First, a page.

US 20080108335 A1
An improved mobile connectivity system and method allow for data transfers, such as related to service delivery, to and from mobile wireless units in an economical and secure manner. The system utilizes existing IP connectivity when available and otherwise determines an appropriate data exchange mechanism based on the length and security requirements of the intended exchange. Data exchange mechanisms include SMS, IP and other suitable protocols, and wireless carriers include cellular and non-cellular wireless carriers. In an example, each subscriber unit periodically, or when triggered, sends its location to a call center to allow the delivery of location-based services.
1. A method of transmitting data from a first telecommunications unit to a second telecommunications unit, wherein at least the second telecommunications unit is a mobile unit, the method comprising:
identifying a body of data to be provided to the second unit, the body of data having associated therewith a data length value and one or more security constraints;
determining whether a PPP session is open between the first telecommunications unit and the second telecommunications unit; and
transmitting the body of data from the first telecommunications unit to the second telecommunications unit via IP over the existing PPP session if it is determined that a PPP session is open between the first telecommunications unit and the second telecommunications unit, and otherwise determining, based on at least one of the data length value and security constraints, whether to transmit the body of data via PPP or instead via an SMS message.
2. The method according to
determining whether the one or more security constraints associated with the body of data specify a level of security that is unavailable within the SMS protocol;
causing a new PPP session to be initiated by the second telecommunications unit to the first telecommunications unit, if the security constraints associated with the body of data specify a level of security that is unavailable within the SMS protocol, and transmitting the body of data via the new PPP session; and
if the security constraints associated with the body of data do not specify a level of security that is unavailable within the SMS protocol:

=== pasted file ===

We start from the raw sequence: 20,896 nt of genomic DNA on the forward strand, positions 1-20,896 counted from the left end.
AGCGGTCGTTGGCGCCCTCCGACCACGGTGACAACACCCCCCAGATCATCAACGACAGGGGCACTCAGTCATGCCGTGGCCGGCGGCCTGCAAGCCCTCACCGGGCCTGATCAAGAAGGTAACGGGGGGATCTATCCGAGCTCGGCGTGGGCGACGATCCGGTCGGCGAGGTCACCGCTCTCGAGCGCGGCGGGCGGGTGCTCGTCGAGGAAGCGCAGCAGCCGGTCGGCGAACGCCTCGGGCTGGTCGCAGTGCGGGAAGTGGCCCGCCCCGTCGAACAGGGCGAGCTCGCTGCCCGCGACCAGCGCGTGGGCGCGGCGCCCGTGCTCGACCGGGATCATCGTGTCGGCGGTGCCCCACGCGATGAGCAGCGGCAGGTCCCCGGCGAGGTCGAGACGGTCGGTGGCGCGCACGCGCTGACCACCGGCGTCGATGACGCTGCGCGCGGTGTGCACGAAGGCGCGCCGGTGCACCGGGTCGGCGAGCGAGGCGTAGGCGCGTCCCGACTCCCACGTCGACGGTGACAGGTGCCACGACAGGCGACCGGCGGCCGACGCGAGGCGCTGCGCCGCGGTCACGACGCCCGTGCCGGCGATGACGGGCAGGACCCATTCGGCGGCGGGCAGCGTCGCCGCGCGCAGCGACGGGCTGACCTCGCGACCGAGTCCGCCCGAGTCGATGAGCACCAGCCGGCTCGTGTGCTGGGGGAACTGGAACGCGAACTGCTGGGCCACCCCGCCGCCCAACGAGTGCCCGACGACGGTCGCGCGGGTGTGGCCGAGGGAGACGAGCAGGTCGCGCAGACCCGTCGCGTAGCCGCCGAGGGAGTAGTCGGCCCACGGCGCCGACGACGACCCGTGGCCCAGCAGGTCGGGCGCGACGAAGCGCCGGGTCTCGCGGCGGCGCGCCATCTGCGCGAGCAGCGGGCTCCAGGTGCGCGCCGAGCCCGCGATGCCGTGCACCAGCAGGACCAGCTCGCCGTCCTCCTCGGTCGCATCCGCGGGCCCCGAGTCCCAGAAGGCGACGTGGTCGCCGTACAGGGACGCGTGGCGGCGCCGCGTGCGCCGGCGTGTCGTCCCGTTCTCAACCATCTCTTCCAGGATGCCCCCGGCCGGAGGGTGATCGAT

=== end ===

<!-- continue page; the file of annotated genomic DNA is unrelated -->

determining whether the data length value exceeds a predetermined SMS size limit;
if the data length value exceeds the predetermined SMS size limit, causing a new PPP session to be initiated by the second telecommunications unit to the first telecommunications unit and transmitting the body of data via the new PPP session; and
if the data length value does not exceed the predetermined SMS size limit, transmitting the body of data via an SMS message.
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13. A method of receiving data at a mobile telecommunications unit from a substantially stationary telecommunications unit, the method comprising:
receiving a body of data at the mobile unit from the substantially stationary telecommunications unit via an SMS message;
subsequent to the step of receiving the body of data at the mobile unit, receiving at the mobile unit from the substantially stationary unit a request to initiate a PPP session from the mobile unit to the substantially stationary unit; and
at the mobile unit, in response to the received request to initiate a PPP session, initiating a PPP session from the mobile unit to the substantially stationary unit.
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18. A method of receiving data at a mobile telecommunications unit from a substantially stationary telecommunications unit, the method comprising:
receiving at the mobile unit from the substantially stationary unit a request to initiate a PPP session from the mobile unit to the substantially stationary unit;
at the mobile unit, in response to the received request to initiate a PPP session, initiating a PPP session from the mobile unit to the substantially stationary unit; and
receiving a body of data at the mobile unit from the substantially stationary telecommunications unit via the PPP session.
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Wireless communications are now widespread, and serve to enhance the connectivity of individuals and organizations to provide improved information exchange, security, and profitability. As one example, telematics units are now sold with or added to many cars and other vehicles and can provide wireless communication and location-based services.
Typically though not invariably, such units operate via a cellular network infrastructure. Cellular networks provide almost universal coverage of the world's population for voice and simple data communications. Indeed, some experts estimate that at least 90% of the world's population will be served by cellular networks within less than 5 years. Cellular voice communications efficiently use mechanisms such as handoff and roaming to ensure continued connectivity. However, the technology for providing IP (Internet Protocol) connectivity for devices connected over these same networks and other similar networks is in a far weaker state of development.